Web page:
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Biogeography and evolution of seeder and resprouter forms of Erica coccinea (Ericaceae) in the fire-prone Cape fynbos
Departamento de Biología-CeiA3, Universidad de Cádiz, Puerto Real, Spain
Budde, Katharina B.
Departamento de Ecología y Genética Forestal, Centro de Investigación Forestal, Madrid, Spain - Department of Geosciences and Natural Resource Management, University of Copenhagen, Frederiksberg C, Denmark
Departamento de Ecología y Genética Forestal, Centro de Investigación Forestal, Madrid, Spain - INRA, UMR1202 BIOGECO: Biodiversity, Genes & Communities, Cestas, France - Université de Bordeaux, UMR1202 BIOGECO: Biodiversity, Genes & Communities, Talence, France - Department of Ecology and Evolution, Université de Fribourg, Switzerland
Segarra-Moragues, José G.
Centro de Investigaciones sobre Desertificación (CIDE-CSIC/UV/GV), Valencia, Spain - Departamento de Biología Vegetal, Facultad de Ciencias Biológicas, Universitat de València, Spain
González-Martínez, Santiago C.
Departamento de Ecología y Genética Forestal, Centro de Investigación Forestal, Madrid, Spain - INRA, UMR1202 BIOGECO: Biodiversity, Genes & Communities, Cestas, France - Université de Bordeaux, UMR1202 BIOGECO: Biodiversity, Genes & Communities, Talence, France
- Plant Ecology. - 2015, vol. 217, no. 6, p. 751–761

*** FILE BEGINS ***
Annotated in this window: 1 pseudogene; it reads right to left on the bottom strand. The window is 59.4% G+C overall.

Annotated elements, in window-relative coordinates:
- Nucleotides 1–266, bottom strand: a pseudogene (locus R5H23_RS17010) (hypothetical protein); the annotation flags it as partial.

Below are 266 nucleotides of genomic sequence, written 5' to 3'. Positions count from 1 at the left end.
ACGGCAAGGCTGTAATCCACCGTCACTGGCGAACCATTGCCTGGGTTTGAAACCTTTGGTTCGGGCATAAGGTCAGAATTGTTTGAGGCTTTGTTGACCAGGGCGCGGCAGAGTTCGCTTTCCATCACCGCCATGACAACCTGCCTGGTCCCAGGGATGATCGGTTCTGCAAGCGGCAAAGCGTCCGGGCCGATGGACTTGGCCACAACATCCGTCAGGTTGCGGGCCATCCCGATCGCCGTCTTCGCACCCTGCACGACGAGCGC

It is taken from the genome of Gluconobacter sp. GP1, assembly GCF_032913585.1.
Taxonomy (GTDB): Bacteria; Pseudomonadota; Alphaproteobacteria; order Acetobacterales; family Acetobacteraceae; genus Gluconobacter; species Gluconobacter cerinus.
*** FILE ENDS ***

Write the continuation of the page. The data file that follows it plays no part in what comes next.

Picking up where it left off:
The genus Erica represents the epitome of plant biodiversity in the South African Cape fynbos with over 700 species. This genus is composed of seeder and resprouter species, but both species diversity and endemism are strongly linked to the seeder habit and concentrated in the southwestern Cape Floristic Region (CFR). Erica coccinea is a relatively abundant and widespread fynbos species whose most remarkable morphological feature is the existence of distinct seeder and resprouter forms, frequently—but not always—in disjunct populations. Both higher within- population genetic diversity and among-population differentiation have been found in seeders, most likely as a consequence of the shorter generation times and faster population turnovers. Resprouters, despite being less diverse, are suspected to be ancestral. However, no solid evidence has yet been provided for the ancestrality of the resprouter form, or for the demographic processes that have determined the current distribution of genetic diversity in both regeneration forms. Here, we used microsatellites and sequences of the nuclear ribosomal internal transcribed spacers to describe the phylogeographic structure of seeder and resprouter E. c occinea populations and provide good evidence for the ancestral status of the resprouter form and the comparatively high rates of molecular evolution in derived seeder populations. We also reveal that mixed populations, where both seeder and resprouter individuals co-occur, were originated by secondary contacts. This study highlights the role of fire in driving accelerated diversification in seeder lineages of highly speciose CFR fynbos taxa.
- Faculté des sciences et de médecine
- Département de Biologie
- heu_bes.pdf: 27
- heu_bes_sm.pdf: 9